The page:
Following is a summary of their findings:
- Exclusion portfolios (low ESG-scoring firms) had significantly superior performance (alpha) relative to a Fama-French five-factor model. For example, the equally weighted portfolio of all excluded stocks had a statistically significant annual alpha of almost 5%. The U.S. part of the exclusion portfolio had an even higher 5.7% alpha. The value-weighted alphas were even higher, at almost 7%, for the global portfolio. Alphas were significant at the 1% confidence level.
- Using equal weighting, the excluded portfolio had exposure to the size and value factors, while the value-weighted excluded portfolio had negative exposure to the size factor but positive exposure to the value factor.
- The exclusion portfolio had lower systematic risk than the market—market beta was below 1.
- The alphas of the conduct-based portfolios were double those of the alphas for the product-based portfolios.
- The results were robust to alternative factor models, including the one-factor capital asset pricing model (market beta), three-factor (adding size and value), and four-factor (adding momentum) models, subperiods, and other tests.
Their findings led Berle, He and Ødegaard to conclude:
“The sheer magnitude of the excess returns (5% in annual terms) leads us to conclude that short-term price pressure cannot be the only explanation for our results, the excluded firms expected returns must be higher in the longer term.”
“One way to interpret the results is to think in terms of the equilibrium cost of capital. Firms with such a bad ESG rating that they are excluded from the GPFG may be facing an uphill struggle in raising capital for new investments. They, therefore, have to offer higher returns to the investors willing to ‘dirty their hands’ by providing capital. From society’s point of view, this is a good thing, the higher capital cost will actively discourage investment in low-rated ESG projects, as fewer projects will be able to sustain such high returns. … Thus, when financing new investments, the brown firms will face a steeper hurdle rate than green firms. These brown firms will then have an incentive to become greener to access cheaper capital. In equilibrium, this will be a true tradeoff, and future investments will be greener.”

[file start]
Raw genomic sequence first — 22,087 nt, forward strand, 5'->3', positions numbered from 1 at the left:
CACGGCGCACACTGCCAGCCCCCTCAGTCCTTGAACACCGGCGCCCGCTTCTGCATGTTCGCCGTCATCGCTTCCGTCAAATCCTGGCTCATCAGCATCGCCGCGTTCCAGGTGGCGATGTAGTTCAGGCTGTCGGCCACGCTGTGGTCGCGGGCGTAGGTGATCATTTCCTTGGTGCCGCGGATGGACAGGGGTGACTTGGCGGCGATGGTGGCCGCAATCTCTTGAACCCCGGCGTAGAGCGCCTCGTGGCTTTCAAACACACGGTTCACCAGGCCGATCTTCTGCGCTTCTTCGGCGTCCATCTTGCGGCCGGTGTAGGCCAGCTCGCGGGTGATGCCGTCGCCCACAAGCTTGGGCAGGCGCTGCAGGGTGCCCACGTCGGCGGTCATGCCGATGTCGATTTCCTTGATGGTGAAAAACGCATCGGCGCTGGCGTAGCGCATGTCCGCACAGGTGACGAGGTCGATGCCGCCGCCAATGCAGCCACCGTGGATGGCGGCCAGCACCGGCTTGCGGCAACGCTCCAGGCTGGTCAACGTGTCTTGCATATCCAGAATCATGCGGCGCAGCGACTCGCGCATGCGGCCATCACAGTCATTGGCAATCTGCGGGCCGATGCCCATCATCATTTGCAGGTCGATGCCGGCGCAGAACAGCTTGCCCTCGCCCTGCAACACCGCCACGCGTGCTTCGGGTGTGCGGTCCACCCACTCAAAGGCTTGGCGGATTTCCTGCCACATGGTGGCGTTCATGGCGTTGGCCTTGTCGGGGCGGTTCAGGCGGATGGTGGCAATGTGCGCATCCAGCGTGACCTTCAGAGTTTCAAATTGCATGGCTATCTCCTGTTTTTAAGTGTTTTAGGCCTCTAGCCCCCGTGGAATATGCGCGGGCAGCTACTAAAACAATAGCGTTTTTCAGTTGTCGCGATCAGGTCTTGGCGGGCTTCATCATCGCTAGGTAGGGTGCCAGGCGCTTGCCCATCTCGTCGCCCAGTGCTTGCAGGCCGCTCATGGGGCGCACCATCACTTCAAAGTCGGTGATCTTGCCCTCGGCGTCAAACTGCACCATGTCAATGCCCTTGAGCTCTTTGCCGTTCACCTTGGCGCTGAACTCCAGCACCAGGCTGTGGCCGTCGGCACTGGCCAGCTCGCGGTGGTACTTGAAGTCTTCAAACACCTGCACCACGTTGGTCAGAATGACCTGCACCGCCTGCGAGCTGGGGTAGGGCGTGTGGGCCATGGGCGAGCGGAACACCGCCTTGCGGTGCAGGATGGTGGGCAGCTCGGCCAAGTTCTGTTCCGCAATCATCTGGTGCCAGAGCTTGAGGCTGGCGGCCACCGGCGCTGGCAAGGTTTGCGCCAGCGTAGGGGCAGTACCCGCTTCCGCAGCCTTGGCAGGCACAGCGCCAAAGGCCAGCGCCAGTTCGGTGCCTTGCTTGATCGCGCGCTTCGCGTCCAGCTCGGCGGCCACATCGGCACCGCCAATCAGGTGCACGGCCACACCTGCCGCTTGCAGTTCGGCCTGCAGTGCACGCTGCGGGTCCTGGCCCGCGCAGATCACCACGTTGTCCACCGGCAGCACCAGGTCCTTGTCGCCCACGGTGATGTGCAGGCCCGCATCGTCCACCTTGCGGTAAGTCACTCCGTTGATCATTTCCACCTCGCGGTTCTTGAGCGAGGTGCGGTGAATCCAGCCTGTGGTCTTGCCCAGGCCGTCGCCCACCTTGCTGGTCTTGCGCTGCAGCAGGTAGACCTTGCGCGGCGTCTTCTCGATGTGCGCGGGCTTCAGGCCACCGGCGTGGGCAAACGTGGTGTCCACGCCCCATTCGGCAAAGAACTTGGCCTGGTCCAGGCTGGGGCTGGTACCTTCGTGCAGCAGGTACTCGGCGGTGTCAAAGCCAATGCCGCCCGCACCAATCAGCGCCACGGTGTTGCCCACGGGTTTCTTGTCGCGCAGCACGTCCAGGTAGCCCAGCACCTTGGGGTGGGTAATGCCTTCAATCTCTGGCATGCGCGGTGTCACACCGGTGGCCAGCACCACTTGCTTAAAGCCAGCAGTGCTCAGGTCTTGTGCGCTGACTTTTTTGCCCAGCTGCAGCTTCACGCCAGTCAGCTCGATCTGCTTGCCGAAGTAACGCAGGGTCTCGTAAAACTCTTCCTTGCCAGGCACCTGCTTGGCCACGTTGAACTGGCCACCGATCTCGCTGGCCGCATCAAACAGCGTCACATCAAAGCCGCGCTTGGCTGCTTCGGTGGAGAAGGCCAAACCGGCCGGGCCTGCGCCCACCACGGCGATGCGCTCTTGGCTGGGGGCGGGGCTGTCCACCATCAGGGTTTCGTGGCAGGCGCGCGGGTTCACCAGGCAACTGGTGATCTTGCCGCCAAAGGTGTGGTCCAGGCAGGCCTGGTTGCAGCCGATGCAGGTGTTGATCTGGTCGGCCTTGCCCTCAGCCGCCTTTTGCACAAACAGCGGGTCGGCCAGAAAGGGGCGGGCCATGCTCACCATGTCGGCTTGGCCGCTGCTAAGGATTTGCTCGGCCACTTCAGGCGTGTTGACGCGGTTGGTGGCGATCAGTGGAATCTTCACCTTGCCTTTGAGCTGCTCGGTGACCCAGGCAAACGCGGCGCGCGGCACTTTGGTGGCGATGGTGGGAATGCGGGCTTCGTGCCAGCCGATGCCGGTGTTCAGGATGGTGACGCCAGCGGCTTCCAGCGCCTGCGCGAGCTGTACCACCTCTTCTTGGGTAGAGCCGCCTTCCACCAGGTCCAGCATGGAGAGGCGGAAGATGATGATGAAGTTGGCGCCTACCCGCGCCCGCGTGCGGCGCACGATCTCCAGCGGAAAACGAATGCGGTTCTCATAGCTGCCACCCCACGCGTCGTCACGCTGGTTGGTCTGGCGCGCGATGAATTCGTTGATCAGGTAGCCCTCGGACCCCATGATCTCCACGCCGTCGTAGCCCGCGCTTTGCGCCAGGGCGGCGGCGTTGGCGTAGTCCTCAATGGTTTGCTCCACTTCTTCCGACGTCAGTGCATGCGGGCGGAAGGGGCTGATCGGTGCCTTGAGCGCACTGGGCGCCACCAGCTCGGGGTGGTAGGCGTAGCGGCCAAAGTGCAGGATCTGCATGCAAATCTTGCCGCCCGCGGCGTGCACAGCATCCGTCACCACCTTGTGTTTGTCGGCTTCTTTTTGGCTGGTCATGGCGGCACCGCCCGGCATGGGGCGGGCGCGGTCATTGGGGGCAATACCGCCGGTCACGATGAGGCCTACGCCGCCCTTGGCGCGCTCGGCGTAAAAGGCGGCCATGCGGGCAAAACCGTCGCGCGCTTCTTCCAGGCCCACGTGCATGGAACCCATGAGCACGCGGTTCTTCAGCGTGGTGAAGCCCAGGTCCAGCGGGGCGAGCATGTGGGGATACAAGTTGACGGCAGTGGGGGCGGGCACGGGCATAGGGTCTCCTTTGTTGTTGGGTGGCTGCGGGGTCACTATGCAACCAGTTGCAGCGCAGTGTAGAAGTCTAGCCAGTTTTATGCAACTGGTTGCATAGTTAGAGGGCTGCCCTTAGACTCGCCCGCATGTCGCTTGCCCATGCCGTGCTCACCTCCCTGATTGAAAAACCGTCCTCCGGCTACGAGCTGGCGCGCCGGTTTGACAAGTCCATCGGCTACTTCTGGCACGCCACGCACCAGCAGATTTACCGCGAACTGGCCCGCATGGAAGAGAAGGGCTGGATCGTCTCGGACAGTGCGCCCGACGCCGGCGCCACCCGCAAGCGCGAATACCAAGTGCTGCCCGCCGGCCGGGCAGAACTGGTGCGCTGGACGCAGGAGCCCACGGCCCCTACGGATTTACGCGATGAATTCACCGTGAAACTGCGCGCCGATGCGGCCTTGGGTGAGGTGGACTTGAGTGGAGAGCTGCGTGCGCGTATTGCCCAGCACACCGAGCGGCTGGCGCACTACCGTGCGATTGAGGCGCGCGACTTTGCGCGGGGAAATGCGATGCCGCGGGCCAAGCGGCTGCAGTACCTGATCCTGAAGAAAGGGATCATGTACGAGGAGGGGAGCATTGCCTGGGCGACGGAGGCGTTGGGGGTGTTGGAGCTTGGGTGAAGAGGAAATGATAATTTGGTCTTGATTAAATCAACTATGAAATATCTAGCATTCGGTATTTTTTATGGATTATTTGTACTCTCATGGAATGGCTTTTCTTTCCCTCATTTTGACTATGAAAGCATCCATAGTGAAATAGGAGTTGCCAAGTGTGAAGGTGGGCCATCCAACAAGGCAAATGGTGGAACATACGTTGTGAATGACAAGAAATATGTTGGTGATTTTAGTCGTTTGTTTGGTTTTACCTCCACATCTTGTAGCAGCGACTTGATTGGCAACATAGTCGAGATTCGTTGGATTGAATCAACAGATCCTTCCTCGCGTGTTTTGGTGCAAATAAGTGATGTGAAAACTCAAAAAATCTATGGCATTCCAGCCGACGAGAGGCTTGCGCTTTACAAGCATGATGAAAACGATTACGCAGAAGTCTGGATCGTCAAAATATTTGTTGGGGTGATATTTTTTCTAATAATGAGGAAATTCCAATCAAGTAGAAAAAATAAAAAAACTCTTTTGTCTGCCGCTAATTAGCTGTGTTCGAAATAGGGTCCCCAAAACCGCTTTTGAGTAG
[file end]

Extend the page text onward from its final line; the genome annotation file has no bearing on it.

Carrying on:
The empirical evidence clearly demonstrates that exclusions result in ex-ante premiums for the excluded stocks. Berle, He, and Ødegaard found that the slightly less than 200 stocks excluded from the GPFG had produced dramatically superior returns (alpha). Those investors who care only about returns could consider building a “vice” portfolio and then if they desire, donate the higher expected returns directly to causes they care about. Those investors who want to express their values through their investments should keep in mind that excluded stocks make up a very small fraction of all stocks and a small percentage of the total market capitalization, which means that excluding stocks doesn’t reduce portfolio returns by the roughly 5% found by Berle, He and Ødegaard. For example, a 2017 study found that exclusions had reduced the return to the Norway Fund by 1.1% over the prior 11 years.
Investors should also consider that empirical research has found that the excess returns to the excluded stocks are accompanied by greater risks for these companies. As discussed in “Your Essential Guide to Sustainable Investing,” low-scoring ESG stocks have greater risks, including potential legislation leading to stranded assets, potential consumer boycotts, frauds due to poor risk controls, poor governance, human rights scandals, and environmental scandals. The result is that they have less crash risk. In other words, those higher returns are not free lunches but are, at least partially, in compensation for greater risks
Finally, investors should note that since 2018, when cash flows into sustainability strategies dramatically increased, there have been conflicting forces at work that have resulted in green stocks outperforming the higher expected returns of brown stocks.
Given the trend to sustainable investing, firms with high sustainability scores are earning rising portfolio weights, leading to short-term capital gains for their stocks—realized returns rise temporarily. Thus, the result can be an increase in green asset returns even though brown assets earn higher expected returns. For example, the authors of the 2022 study “Dynamic ESG Equilibrium” found that despite investor preferences for sustainable investments creating a brown premium of about 1 percent per year, over the period 2018-2020 the increased demand for sustainable investments led to a green portfolio outperforming by about 7 percentage points a year (14 percent versus 7 percent). However, the long-term effect is that the higher valuations reduce expected long-term returns.